Learn what happens to your family if something unfortunately happens to you.
Welcome everyone to another edition of the Highball Advisors Railroad Retirement Whiteboard. My name's John McNamara of Highball Advisors. Today, we're going to talk about what I consider one of the most important subjects, taking care of the family, the survivor annuity. The Railroad Retirement board, as you work, you're paying into Railroad Retirement for your service and age annuity and then your spouse annuity if you're married. Then, what they also provide is a survivor annuity. If you go before your family, before your wife or your children, they provide a survivor annuity, a stipend so that your family could survive without you. What I thought, in this video, is I'll just go over the basics, high level stuff to get you starting to think about the survivor annuity and things that you can do. So, if you come into this situation, you'll have some working knowledge to start with when you have a conversation with the Railroad Retirement board.
So, let's talk about the survivor annuity and what it is. It's a monthly benefit paid to the widows, the spouse, children, and that's certain requirements, and I'll get into that a little bit later, and then other dependents. That might be maybe your parents if you're supporting them. There's certain requirements there for that type of survivor payment. All right.
Now, in order to get the survivor annuity, this is the important part, and this is where it gets a little bit tricky. So, you really got to pay attention to this part. You need the five years of service, that connection with the railroad, five years of service after 1995. Before 1995, if you worked, you need that 10 years of service. Now, you need the current connection. So, check out my video, Current Connection Railroad Retirement. That will go through it, but very important, 12 months of service in the last 30 months. That gives you that current connection, or if you leave the railroad and don't take, basically, a W-2 job, as I like to say, before you start your annuity, that will keep your connection, also, or if you retire and become self-employed, you can keep your connection anyway, but that's very, very important is that current connection for the survivor annuity because, if you lose the survivor annuity and something unfortunate happens to you, here's the penalty. No current connection and the family goes into Social Security.
What does that mean? That means you're losing the tier two benefit, which is probably the most important part, especially if you're a railroader with 25, 30, 35 years. That's a significant amount of money that just goes by the wayside if that current connection is lost. So, very, very important. There's some strategies you can do to protect that. If you do take another job, you can do that through term life insurance, that type of thing, just to protect that annuity, very, very important.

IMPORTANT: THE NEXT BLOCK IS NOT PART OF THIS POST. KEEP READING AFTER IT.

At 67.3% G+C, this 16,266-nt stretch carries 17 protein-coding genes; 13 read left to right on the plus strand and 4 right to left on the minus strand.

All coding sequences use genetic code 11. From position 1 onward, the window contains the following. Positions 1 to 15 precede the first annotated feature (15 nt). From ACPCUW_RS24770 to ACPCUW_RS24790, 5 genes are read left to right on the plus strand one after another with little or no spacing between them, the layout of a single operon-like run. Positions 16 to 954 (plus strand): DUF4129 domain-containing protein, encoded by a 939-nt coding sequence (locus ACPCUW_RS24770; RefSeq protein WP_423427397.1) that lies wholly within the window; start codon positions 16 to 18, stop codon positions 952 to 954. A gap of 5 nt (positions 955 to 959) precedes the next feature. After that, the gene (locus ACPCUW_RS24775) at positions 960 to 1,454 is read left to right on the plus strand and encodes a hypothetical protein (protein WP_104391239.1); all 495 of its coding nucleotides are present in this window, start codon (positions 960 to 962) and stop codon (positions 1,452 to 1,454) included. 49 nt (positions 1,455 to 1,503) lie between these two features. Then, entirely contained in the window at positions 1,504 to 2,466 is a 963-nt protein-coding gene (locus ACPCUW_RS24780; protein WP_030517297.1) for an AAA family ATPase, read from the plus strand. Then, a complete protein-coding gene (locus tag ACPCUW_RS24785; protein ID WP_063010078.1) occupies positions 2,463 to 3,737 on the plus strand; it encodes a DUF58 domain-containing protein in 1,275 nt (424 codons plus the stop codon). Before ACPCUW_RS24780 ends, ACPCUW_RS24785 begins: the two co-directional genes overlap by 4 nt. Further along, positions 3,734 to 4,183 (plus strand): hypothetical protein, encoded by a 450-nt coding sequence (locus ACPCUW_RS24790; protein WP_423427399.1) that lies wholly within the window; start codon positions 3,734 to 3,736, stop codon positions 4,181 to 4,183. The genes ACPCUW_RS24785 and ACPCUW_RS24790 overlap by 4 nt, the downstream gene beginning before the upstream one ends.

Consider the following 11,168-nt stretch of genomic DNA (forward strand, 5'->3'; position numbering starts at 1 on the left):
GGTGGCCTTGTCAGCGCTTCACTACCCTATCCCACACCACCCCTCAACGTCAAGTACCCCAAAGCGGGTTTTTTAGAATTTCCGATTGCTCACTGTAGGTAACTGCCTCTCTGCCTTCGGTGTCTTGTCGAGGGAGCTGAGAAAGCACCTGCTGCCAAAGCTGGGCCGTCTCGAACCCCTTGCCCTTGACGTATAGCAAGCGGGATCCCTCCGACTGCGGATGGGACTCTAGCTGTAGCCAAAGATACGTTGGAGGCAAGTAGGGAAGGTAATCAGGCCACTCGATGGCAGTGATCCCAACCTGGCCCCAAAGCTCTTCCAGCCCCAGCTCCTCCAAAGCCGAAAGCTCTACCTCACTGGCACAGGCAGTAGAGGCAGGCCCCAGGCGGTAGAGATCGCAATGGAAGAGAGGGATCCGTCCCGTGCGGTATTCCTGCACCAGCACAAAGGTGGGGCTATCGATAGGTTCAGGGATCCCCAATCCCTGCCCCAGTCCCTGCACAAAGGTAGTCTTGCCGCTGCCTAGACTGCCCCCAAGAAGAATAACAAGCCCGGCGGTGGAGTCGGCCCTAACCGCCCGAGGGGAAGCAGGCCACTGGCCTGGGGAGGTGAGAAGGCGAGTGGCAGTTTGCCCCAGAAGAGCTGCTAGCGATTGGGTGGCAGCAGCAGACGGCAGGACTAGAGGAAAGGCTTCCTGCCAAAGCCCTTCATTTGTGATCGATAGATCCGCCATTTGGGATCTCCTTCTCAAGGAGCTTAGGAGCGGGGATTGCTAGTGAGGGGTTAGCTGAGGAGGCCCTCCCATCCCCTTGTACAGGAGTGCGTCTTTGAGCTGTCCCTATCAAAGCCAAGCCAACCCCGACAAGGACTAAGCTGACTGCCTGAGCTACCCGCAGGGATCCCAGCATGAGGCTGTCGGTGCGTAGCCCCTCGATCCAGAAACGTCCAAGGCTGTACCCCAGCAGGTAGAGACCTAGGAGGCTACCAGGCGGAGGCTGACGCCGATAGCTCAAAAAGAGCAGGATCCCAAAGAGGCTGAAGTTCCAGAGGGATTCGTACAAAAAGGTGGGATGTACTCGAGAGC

Let's keep going on the survivor annuity here. The payments, for widows 60 and over, you can start collecting; children, if you have a child in the house under the age of 18, they can collect a survivor annuity. If you have disabled children, there's also survivor annuity. As I mentioned before, if you, let's say, supporting your parents or something, elderly parents, paying over 50% of their support or what they need to survive, you can have annuity on there. There's a lot of different formulas on that. All right.
Let's go through an example here. Okay? This is important. Let's just take a railroader, and let's say they've retired, and they have a tier one of 2,000 and tier two of 1,000, which case the spouse would have 1,000, half of tier one and 45% of tier two. That's a great amount of income there. This is assuming they have their current connection when they started their annuity. All right? Now, something unfortunate has happened to the railroader. So, basically, what would happen is the spousal annuity would go away, and this would roll into a survivor annuity, in which case, they would get $2,000 and then $1,000 of the tier two. That's just a very clean example of the survivor annuity.
Now, obviously, a lot of situations come up where maybe the spouse was working, and let's say she was working, and she paid into Social Security all those years. What's important to remember, and this is another Social Security rule applies, Social Security or tier one, those are the rules, limit to whatever the highest amount is is what they're going to be. So, you can't say, "Oh, I'll take the tier one survivor here. I've paid into Social Security, and I'm supposed to get another 1,500. That will be $3,500 I should be getting." No, it's going to be the higher of the two amounts. So, if it's 2,000 and 1,500, the 2,000 amount will supersede, or if you have a higher Social Security amount of, let's say, 2,500, this will go away. So, it'll be 2,500 and 1,000. All right?
So, there's a lot of moving parts here when it comes to survivor annuity. I mean, Railroad Retirement's confusing enough as it is. Throw a survivor annuity on there. It gets even more difficult, but just to highlight again, it really all starts with that current connection. Understand your current connection, very, very important. All right?
I hope you found this video helpful. Reach out to me if you have any questions. This is really important stuff. If you're getting near to retirement, reach out for the boarding for Railroad Retirement process that I go through. It's a free assessment, really lays a lot of this stuff out for you. All right? Share this video with other railroaders. This is, like I said, very important. Share it with them. Oh, also subscribe to the YouTube channel. I do appreciate that, and click on the notification bell, get the latest video, but until next time, everyone, please stay safe, stay on track, and take care. So long, everybody. Bye.
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